Bruce

Yerffej's picture
Yerffej

In the past there has been a widely accepted train of thought that toxic substances in very small doses will do no harm.  I think that this sort of thinking is false and if they were my bricks I would make very certain that they can be 100% cleared of any and all harmful materials.


Jeff

Smo's picture
Smo

I say go for it.  The simple green website has material safety data sheets here:


http://www.simplegreen.com/products_msds.php


The one for Simple Green All Purpose Cleaner (what I think you used) says that it's pretty mild  when swallowed, and that the only ingredient with established exposure limits is 2-butoxyethanol, which boils at 340 F - so just don't bake in it the first time you fire it, if you want to be really cautious.

ClimbHi's picture
ClimbHi

if, after the initial tempering firings, there was any trace of the cleaner left. But I'm no chemist, so what do I know? If it wuz me, and it ain't, I would feel pretty comfortable using the "cleaned" bricks on the dome, but I'd  probably spring for new ones for the hearth floor on the theory that, if there is any harmful effect from the cleaner, the food would not be in contact with the "contaminated" bricks on the dome.


As for outgassing (vs. direct contact) I wouldn't worry about that at all. The gasses in an oven stay above the floor of the oven a distance of about 2/3 the height of the door and up. (This is particularly evident when you first fire an oven -- the smoke will form a distinct line at this height and never go lower. The wall bricks stay clean although the higher bricks turn black with the soot created by the fire.)


As for seeking the advice of an oven mason, I wouldn't bother. A mason knows about stone and morter -- not about chemistry. You need to get in touch with the mfgr and get their take. They may simply tell you not to use the bricks since they don't wanna be sued. (And you can't fault that logic.)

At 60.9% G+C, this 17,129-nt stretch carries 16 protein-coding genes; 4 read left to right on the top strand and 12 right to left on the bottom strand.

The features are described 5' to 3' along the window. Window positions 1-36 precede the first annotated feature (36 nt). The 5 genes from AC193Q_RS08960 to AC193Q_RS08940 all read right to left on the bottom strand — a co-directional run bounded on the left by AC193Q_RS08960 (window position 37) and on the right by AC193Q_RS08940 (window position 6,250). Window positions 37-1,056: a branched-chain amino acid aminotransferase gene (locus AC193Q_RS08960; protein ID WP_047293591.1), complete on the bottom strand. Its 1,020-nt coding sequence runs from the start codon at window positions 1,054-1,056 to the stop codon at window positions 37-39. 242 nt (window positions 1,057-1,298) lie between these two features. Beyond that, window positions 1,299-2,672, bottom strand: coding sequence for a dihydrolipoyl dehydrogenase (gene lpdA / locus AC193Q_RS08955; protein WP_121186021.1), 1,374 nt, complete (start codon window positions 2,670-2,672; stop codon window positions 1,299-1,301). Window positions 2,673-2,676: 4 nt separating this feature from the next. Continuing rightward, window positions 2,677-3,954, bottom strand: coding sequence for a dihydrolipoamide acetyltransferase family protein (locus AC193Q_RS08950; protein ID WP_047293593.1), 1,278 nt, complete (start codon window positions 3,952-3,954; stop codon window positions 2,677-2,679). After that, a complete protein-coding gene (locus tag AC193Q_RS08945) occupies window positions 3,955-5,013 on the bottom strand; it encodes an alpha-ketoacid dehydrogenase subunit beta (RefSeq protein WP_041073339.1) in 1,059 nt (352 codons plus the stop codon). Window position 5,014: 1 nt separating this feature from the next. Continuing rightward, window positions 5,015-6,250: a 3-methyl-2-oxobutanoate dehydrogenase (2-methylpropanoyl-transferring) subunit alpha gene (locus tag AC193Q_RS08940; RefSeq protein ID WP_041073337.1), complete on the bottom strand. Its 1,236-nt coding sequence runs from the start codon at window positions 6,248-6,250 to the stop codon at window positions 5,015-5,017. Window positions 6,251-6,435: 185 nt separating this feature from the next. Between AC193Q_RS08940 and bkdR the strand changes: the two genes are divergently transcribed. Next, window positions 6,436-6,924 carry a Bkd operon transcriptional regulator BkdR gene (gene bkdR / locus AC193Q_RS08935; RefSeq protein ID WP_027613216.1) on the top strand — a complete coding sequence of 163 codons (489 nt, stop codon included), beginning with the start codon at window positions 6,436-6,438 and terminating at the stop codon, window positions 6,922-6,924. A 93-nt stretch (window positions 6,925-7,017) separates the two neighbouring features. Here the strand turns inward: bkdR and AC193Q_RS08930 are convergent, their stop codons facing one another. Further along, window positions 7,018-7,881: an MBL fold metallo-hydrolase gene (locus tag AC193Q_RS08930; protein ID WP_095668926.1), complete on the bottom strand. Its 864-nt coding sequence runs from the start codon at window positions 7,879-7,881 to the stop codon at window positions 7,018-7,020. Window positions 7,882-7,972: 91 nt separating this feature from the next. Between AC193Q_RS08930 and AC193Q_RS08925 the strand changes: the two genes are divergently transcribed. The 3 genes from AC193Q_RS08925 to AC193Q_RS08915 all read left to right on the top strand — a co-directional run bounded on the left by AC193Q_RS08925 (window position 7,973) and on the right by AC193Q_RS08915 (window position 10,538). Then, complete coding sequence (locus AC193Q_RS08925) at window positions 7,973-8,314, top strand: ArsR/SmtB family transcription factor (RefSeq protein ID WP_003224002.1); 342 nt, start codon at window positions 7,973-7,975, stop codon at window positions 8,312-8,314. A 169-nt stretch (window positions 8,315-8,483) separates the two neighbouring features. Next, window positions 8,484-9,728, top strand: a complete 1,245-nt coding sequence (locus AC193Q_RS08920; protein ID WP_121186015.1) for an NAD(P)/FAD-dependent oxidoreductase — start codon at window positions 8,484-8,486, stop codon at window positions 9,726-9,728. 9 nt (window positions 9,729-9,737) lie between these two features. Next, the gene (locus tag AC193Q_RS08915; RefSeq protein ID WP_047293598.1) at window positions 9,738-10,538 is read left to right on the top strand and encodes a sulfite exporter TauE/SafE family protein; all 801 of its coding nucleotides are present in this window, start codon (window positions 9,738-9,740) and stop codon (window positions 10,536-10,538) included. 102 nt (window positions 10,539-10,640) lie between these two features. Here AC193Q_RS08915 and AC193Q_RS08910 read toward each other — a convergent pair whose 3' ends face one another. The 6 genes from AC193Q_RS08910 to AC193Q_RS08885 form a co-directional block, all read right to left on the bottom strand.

That said, never take advice form anyone over the Internet where your health is concerned. ;-)


ClimbHi
Pittsburgh, PA

baltochef's picture
baltochef

The more I think about this question the more I think that the bricks should not be used where food is concerned..Some chemical compounds need temperatures approaching 2000F to completely destroy them..Since WWII there are hundreds of thousands of chemical compounds that do not occur naturally in nature that humans are exposed to constantly..As much as scientists think they know, I an convinced that we know very little regarding the long term consequences of constantly exposing ourselves to not just a single chemical compound daily, but to literally hundreds of different chemical compounds that we have no clue as to their long term toxicity..


If it were my decision to make, I would eat the cost of purchasing new fire bricks, and chalk it up to experience..


Just my 2 cents worth..


Bruce

taramacon's picture
taramacon

I'm sorry but I think that I would be much more worried about what they were used for before you found them. Fire brick can be found in many industries that would make me question what their history is. Many retorts have been used in this country and there is no part of a retort that I would use. As far as the soap that would not worry me in the least but I would pre-fire the oven as others have suggested.